Offensive lineman Jon Jansen returned to Redskins Park this afternoon on crutches and wearing a cast after suffering a season-ending rupture of his left Achilles' tendon in Monday night's exhibition game.
Jansen, considered by some to be one of the premier right tackles in football, was hurt on Washington's second offensive series against the Denver Broncos in Canton, Ohio -- a game the Redskins won, 20-17 -- and said he will be off his left leg for at least the next three months but aims to get back for the start of minicamps in the spring. His loss is a significant blow to Washington and will cause the coaches to juggle an offensive line that struggled last season.
The return of Hall of Fame Coach Joe Gibbs and his renowned offensive coaching staff had energized Jansen, who was selected 37th overall out of Michigan in 1999 and is Washington's longest serving player, and he was optimistic that the offensive line would thrive under Gibbs and line guru Joe Bugel. With a lefty quarterback, Mark Brunell, vying for the starting job, Jansen's position on the right side of the line was even more important to the team's success. Jansen returned with the team from Ohio early this morning and said he slept very little with the injury weighing heavily on his mind.
"It's just been running through my head," Jansen said. "I think anybody will tell you who's had an Achilles injury, it's not a very painful injury, but for me the pain has never been really physical; it was really emotional for me. It's frustrating, because we tread water for three or four years and then things really start to look up and now you've got to watch it from the sidelines. That's the part that hurts the most."
Jansen said he felt his ankle buckle under in the first quarter Monday -- he is unsure of the synthetic field turf recently installed in Fawcett Stadium in Canton had anything to do with the freakish injury -- and quickly realized it was serious. Jansen could not get off the ground, needed assistance to the sidelines and was rushed to a bench. Ice was applied to his ankle and Jansen was clearly despondent, holding his head in his left hand while teammates and coaches tried to console him. A towel was then draped over his head and he was carted off the field for medical testing, which confirmed the rupture.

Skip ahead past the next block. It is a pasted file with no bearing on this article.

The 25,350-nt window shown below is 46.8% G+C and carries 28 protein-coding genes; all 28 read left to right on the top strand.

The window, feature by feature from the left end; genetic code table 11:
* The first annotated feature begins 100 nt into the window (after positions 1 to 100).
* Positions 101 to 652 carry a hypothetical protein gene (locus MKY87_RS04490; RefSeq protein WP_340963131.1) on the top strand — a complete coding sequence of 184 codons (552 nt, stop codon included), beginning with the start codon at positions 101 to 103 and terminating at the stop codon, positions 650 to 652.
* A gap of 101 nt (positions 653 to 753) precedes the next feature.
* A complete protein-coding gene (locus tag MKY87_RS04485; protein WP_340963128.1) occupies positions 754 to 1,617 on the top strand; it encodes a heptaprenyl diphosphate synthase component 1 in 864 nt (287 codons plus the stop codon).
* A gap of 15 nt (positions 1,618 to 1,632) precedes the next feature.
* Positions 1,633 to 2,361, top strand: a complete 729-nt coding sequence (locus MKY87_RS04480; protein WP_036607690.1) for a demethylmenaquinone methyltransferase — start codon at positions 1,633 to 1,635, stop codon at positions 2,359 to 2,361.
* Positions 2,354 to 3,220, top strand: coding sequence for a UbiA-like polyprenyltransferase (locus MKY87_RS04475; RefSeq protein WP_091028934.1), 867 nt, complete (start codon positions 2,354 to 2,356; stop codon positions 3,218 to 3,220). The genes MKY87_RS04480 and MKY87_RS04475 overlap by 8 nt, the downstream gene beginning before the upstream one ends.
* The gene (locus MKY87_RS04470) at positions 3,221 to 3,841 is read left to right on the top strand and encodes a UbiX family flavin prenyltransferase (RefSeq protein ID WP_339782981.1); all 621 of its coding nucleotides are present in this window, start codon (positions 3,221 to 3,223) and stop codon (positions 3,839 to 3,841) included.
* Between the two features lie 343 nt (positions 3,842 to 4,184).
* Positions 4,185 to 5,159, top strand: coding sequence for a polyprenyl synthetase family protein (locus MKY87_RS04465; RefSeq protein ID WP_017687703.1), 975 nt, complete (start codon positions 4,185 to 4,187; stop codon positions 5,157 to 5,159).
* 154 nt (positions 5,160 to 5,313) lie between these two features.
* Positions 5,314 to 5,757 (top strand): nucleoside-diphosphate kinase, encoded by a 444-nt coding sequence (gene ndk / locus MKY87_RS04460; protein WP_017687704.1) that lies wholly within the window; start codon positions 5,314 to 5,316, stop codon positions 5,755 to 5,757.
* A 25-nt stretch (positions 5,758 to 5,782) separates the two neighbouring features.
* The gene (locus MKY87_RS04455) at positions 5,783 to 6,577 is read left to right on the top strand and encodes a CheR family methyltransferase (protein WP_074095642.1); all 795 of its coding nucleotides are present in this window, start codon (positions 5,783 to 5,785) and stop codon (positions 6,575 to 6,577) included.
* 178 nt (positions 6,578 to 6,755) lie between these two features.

Jansen, 28, had never missed a game in his pro career, making 80 straight starts, and prided himself on his durability. It had become one of his hallmarks dating back to his college days and the Redskins were counting on a Pro Bowl type season from him.
"Immediately, it was just the thought that everybody I've known," Jansen said, "and everybody who knows me, they don't expect Jon Jansen to be laying on the ground and having to be helped off the field. At first you feel just like you let everybody down, but then you realize that there's really nothing you could have done about it. There was nothing I could do to prevent it, as it's been explained to me. It's unfortunate, and it's something I have to deal with and the Redskins have to deal with, and obviously we'll all deal with it together."
Jansen said he will switch his focus to helping his teammates, lending advice and taking part in meetings ("By no means is this year over for me in terms of being part of the team," Jansen said. "But it is in terms of being on the field.").
The Redskins could insert Kenyatta Jones, a three-year veteran who was signed in 2003 from New England, into Jansen's spot, or perhaps move Derrick Dockery, who came on strong in the second half of last season, to the right side and then tinker with the left side of the line. Rookie lineman Mark Wilson, a fifth-round pick, and three-year veteran Daryl Terrell could also see more playing time due to the injury, and the Redskins might also look to sign or trade for a veteran lineman, although the timing of Jansen's loss will make it difficult to acquire an impact player.
Jansen, meantime, will spend the next six weeks in a non-weight bearing cast and he hopes to be able to begin jogging three months from now. His size, 6 feet 6, 305 pounds, could push those projections back given the nature of this injury, but Jansen would like to be able to begin practicing in four months, allowing him to get into good shape for the start of off-season workouts.
"It's just a matter of how long it takes to get your strength back," Jansen said. "For a normal-sized individual, it's obviously less because you don't have as much weight to support. But I've always been a quick mender, I don't swell very much and there wasn't very much swelling in it today, so I'm shooting for the four-month mark . . . It's just a pain in the butt for a while and I'll be back next year."